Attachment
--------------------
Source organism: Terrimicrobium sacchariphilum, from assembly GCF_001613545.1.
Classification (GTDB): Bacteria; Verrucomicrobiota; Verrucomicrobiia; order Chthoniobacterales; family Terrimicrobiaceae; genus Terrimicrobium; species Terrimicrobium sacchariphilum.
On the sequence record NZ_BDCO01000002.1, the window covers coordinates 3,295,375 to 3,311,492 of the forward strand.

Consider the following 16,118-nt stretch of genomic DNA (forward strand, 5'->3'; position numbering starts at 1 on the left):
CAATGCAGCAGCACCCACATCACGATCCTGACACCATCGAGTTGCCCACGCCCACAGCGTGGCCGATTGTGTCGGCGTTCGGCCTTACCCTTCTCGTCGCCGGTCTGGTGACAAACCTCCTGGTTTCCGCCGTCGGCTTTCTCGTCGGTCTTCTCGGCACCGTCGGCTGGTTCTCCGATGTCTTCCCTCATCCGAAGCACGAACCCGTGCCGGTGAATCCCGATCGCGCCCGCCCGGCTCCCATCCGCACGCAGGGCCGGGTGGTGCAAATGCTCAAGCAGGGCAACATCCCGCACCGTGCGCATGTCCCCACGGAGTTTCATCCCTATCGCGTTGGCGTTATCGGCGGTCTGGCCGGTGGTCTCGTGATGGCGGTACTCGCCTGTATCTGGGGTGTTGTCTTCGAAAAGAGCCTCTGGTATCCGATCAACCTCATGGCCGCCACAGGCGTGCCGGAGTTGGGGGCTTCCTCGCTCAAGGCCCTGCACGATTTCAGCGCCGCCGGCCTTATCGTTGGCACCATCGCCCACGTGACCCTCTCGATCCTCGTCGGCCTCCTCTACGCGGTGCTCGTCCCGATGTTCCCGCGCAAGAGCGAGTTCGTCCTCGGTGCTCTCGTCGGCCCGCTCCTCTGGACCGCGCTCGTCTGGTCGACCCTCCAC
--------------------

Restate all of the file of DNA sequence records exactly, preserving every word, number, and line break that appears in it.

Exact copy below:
Source organism: Terrimicrobium sacchariphilum, from assembly GCF_001613545.1.
Classification (GTDB): Bacteria; Verrucomicrobiota; Verrucomicrobiia; order Chthoniobacterales; family Terrimicrobiaceae; genus Terrimicrobium; species Terrimicrobium sacchariphilum.
On the sequence record NZ_BDCO01000002.1, the window covers coordinates 3,295,375 to 3,311,492 of the forward strand.

Consider the following 16,118-nt stretch of genomic DNA (forward strand, 5'->3'; position numbering starts at 1 on the left):
CAATGCAGCAGCACCCACATCACGATCCTGACACCATCGAGTTGCCCACGCCCACAGCGTGGCCGATTGTGTCGGCGTTCGGCCTTACCCTTCTCGTCGCCGGTCTGGTGACAAACCTCCTGGTTTCCGCCGTCGGCTTTCTCGTCGGTCTTCTCGGCACCGTCGGCTGGTTCTCCGATGTCTTCCCTCATCCGAAGCACGAACCCGTGCCGGTGAATCCCGATCGCGCCCGCCCGGCTCCCATCCGCACGCAGGGCCGGGTGGTGCAAATGCTCAAGCAGGGCAACATCCCGCACCGTGCGCATGTCCCCACGGAGTTTCATCCCTATCGCGTTGGCGTTATCGGCGGTCTGGCCGGTGGTCTCGTGATGGCGGTACTCGCCTGTATCTGGGGTGTTGTCTTCGAAAAGAGCCTCTGGTATCCGATCAACCTCATGGCCGCCACAGGCGTGCCGGAGTTGGGGGCTTCCTCGCTCAAGGCCCTGCACGATTTCAGCGCCGCCGGCCTTATCGTTGGCACCATCGCCCACGTGACCCTCTCGATCCTCGTCGGCCTCCTCTACGCGGTGCTCGTCCCGATGTTCCCGCGCAAGAGCGAGTTCGTCCTCGGTGCTCTCGTCGGCCCGCTCCTCTGGACCGCGCTCGTCTGGTCGACCCTCCAC